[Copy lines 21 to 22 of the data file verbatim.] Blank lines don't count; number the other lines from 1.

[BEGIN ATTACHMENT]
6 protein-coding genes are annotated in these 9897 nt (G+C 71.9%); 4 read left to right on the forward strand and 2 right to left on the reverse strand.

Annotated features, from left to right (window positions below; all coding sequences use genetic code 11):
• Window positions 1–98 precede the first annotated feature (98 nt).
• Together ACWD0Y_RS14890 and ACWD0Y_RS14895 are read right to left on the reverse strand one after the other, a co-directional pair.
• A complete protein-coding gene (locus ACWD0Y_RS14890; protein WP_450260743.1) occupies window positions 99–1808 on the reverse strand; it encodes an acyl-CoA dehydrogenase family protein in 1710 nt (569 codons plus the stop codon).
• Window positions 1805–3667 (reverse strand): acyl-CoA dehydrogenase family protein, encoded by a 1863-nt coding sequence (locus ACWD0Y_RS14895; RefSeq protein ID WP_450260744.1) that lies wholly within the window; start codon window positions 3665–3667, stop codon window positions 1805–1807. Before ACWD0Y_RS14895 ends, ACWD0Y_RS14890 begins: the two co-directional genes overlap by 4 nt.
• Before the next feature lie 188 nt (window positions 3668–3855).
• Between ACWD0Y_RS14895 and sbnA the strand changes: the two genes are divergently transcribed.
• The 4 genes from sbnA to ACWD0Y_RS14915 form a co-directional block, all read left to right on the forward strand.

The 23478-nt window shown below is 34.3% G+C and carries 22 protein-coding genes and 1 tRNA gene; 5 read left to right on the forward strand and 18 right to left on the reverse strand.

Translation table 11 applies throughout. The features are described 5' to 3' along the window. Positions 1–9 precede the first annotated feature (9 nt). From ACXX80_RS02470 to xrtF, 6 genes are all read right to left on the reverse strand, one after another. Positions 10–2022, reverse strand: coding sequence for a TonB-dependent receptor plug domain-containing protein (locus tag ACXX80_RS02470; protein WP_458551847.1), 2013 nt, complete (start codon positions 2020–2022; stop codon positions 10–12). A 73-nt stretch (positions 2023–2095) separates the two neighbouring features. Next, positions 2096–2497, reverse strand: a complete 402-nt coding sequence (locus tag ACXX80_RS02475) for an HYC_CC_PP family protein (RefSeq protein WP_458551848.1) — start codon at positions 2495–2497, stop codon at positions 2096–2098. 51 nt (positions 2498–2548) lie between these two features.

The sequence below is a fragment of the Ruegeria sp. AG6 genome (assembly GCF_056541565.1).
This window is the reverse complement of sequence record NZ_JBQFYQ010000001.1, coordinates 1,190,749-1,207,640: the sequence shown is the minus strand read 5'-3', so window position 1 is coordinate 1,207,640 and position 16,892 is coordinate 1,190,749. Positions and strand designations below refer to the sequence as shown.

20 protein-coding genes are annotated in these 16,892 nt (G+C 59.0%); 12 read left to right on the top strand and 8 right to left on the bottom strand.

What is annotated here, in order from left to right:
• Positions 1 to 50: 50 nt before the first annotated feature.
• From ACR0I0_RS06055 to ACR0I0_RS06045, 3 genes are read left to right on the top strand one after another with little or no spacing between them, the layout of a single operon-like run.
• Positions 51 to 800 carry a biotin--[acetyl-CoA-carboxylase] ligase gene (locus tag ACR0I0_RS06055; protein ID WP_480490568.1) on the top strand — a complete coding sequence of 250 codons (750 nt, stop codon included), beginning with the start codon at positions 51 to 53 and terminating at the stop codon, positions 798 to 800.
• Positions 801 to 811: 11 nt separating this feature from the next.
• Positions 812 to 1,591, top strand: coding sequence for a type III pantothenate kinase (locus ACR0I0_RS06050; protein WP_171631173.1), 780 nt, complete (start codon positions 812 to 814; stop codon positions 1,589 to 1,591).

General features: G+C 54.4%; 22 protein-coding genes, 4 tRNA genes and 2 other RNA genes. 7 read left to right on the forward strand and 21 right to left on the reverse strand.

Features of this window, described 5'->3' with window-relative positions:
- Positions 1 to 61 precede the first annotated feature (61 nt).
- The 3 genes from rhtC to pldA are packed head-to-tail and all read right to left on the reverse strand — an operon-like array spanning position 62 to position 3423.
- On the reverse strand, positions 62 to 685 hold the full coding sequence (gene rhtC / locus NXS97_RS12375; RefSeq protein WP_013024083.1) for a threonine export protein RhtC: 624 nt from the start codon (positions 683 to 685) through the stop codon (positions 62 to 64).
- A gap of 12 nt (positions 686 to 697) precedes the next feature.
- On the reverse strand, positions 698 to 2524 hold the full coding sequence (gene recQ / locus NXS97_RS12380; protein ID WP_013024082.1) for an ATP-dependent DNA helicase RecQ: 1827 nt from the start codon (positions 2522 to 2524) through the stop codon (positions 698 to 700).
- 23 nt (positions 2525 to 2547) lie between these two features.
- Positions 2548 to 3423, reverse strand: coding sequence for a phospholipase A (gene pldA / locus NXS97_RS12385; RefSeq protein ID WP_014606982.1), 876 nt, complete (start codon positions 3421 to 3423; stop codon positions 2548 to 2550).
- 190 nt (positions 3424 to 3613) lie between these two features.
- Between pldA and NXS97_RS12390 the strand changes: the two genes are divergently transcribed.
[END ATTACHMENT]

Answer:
General features: G+C 54.4%; 22 protein-coding genes, 4 tRNA genes and 2 other RNA genes. 7 read left to right on the forward strand and 21 right to left on the reverse strand.

Features of this window, described 5'->3' with window-relative positions: